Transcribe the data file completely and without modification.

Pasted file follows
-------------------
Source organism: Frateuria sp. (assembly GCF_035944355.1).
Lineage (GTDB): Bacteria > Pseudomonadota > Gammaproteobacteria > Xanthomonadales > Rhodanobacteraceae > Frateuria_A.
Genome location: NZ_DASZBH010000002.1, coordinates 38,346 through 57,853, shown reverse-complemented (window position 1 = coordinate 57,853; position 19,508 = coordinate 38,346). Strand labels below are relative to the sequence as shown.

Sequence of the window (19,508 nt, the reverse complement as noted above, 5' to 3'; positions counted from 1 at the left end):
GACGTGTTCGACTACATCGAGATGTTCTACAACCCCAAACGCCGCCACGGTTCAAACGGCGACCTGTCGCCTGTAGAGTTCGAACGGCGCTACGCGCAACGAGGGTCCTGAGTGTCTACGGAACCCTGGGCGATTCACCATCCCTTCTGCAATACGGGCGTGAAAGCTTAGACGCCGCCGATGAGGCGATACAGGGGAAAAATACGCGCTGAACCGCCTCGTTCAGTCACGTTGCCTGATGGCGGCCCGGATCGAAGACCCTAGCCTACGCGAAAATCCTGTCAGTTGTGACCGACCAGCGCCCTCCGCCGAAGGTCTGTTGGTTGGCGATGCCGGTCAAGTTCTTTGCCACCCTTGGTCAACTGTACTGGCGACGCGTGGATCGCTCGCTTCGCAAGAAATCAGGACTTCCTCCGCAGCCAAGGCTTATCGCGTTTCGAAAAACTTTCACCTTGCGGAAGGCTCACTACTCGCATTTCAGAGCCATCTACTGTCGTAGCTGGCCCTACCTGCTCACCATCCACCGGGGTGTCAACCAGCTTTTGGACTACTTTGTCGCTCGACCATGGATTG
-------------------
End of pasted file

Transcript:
Source organism: Frateuria sp. (assembly GCF_035944355.1).
Lineage (GTDB): Bacteria > Pseudomonadota > Gammaproteobacteria > Xanthomonadales > Rhodanobacteraceae > Frateuria_A.
Genome location: NZ_DASZBH010000002.1, coordinates 38,346 through 57,853, shown reverse-complemented (window position 1 = coordinate 57,853; position 19,508 = coordinate 38,346). Strand labels below are relative to the sequence as shown.

Sequence of the window (19,508 nt, the reverse complement as noted above, 5' to 3'; positions counted from 1 at the left end):
GACGTGTTCGACTACATCGAGATGTTCTACAACCCCAAACGCCGCCACGGTTCAAACGGCGACCTGTCGCCTGTAGAGTTCGAACGGCGCTACGCGCAACGAGGGTCCTGAGTGTCTACGGAACCCTGGGCGATTCACCATCCCTTCTGCAATACGGGCGTGAAAGCTTAGACGCCGCCGATGAGGCGATACAGGGGAAAAATACGCGCTGAACCGCCTCGTTCAGTCACGTTGCCTGATGGCGGCCCGGATCGAAGACCCTAGCCTACGCGAAAATCCTGTCAGTTGTGACCGACCAGCGCCCTCCGCCGAAGGTCTGTTGGTTGGCGATGCCGGTCAAGTTCTTTGCCACCCTTGGTCAACTGTACTGGCGACGCGTGGATCGCTCGCTTCGCAAGAAATCAGGACTTCCTCCGCAGCCAAGGCTTATCGCGTTTCGAAAAACTTTCACCTTGCGGAAGGCTCACTACTCGCATTTCAGAGCCATCTACTGTCGTAGCTGGCCCTACCTGCTCACCATCCACCGGGGTGTCAACCAGCTTTTGGACTACTTTGTCGCTCGACCATGGATTG